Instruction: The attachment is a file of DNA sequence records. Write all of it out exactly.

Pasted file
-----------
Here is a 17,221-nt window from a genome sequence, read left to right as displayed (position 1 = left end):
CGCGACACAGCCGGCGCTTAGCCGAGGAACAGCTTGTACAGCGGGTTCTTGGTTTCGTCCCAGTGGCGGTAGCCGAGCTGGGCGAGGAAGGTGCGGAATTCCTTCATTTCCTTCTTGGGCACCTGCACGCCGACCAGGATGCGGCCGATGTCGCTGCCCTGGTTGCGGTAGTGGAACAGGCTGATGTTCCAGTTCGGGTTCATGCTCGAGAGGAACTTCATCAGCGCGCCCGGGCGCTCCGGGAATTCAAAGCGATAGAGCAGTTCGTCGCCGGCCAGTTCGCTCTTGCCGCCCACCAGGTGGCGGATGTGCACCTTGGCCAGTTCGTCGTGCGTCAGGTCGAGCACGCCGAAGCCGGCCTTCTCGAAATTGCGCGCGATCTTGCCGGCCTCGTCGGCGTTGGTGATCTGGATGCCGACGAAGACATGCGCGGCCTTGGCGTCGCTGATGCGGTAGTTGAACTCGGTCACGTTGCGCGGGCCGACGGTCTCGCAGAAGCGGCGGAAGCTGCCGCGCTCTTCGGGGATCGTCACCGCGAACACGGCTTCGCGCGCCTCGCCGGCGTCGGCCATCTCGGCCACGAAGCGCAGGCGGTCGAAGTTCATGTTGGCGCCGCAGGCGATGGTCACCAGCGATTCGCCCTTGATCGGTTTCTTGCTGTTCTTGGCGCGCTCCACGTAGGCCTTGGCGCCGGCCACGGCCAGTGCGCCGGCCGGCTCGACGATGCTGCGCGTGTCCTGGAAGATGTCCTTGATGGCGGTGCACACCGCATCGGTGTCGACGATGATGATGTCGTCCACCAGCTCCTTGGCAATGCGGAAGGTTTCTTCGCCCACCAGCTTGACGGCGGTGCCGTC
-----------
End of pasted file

Here is a 17,221-nt window from a genome sequence, read left to right as displayed (position 1 = left end):
CGCGACACAGCCGGCGCTTAGCCGAGGAACAGCTTGTACAGCGGGTTCTTGGTTTCGTCCCAGTGGCGGTAGCCGAGCTGGGCGAGGAAGGTGCGGAATTCCTTCATTTCCTTCTTGGGCACCTGCACGCCGACCAGGATGCGGCCGATGTCGCTGCCCTGGTTGCGGTAGTGGAACAGGCTGATGTTCCAGTTCGGGTTCATGCTCGAGAGGAACTTCATCAGCGCGCCCGGGCGCTCCGGGAATTCAAAGCGATAGAGCAGTTCGTCGCCGGCCAGTTCGCTCTTGCCGCCCACCAGGTGGCGGATGTGCACCTTGGCCAGTTCGTCGTGCGTCAGGTCGAGCACGCCGAAGCCGGCCTTCTCGAAATTGCGCGCGATCTTGCCGGCCTCGTCGGCGTTGGTGATCTGGATGCCGACGAAGACATGCGCGGCCTTGGCGTCGCTGATGCGGTAGTTGAACTCGGTCACGTTGCGCGGGCCGACGGTCTCGCAGAAGCGGCGGAAGCTGCCGCGCTCTTCGGGGATCGTCACCGCGAACACGGCTTCGCGCGCCTCGCCGGCGTCGGCCATCTCGGCCACGAAGCGCAGGCGGTCGAAGTTCATGTTGGCGCCGCAGGCGATGGTCACCAGCGATTCGCCCTTGATCGGTTTCTTGCTGTTCTTGGCGCGCTCCACGTAGGCCTTGGCGCCGGCCACGGCCAGTGCGCCGGCCGGCTCGACGATGCTGCGCGTGTCCTGGAAGATGTCCTTGATGGCGGTGCACACCGCATCGGTGTCGACGATGATGATGTCGTCCACCAGCTCCTTGGCAATGCGGAAGGTTTCTTCGCCCACCAGCTTGACGGCGGTGCCGTC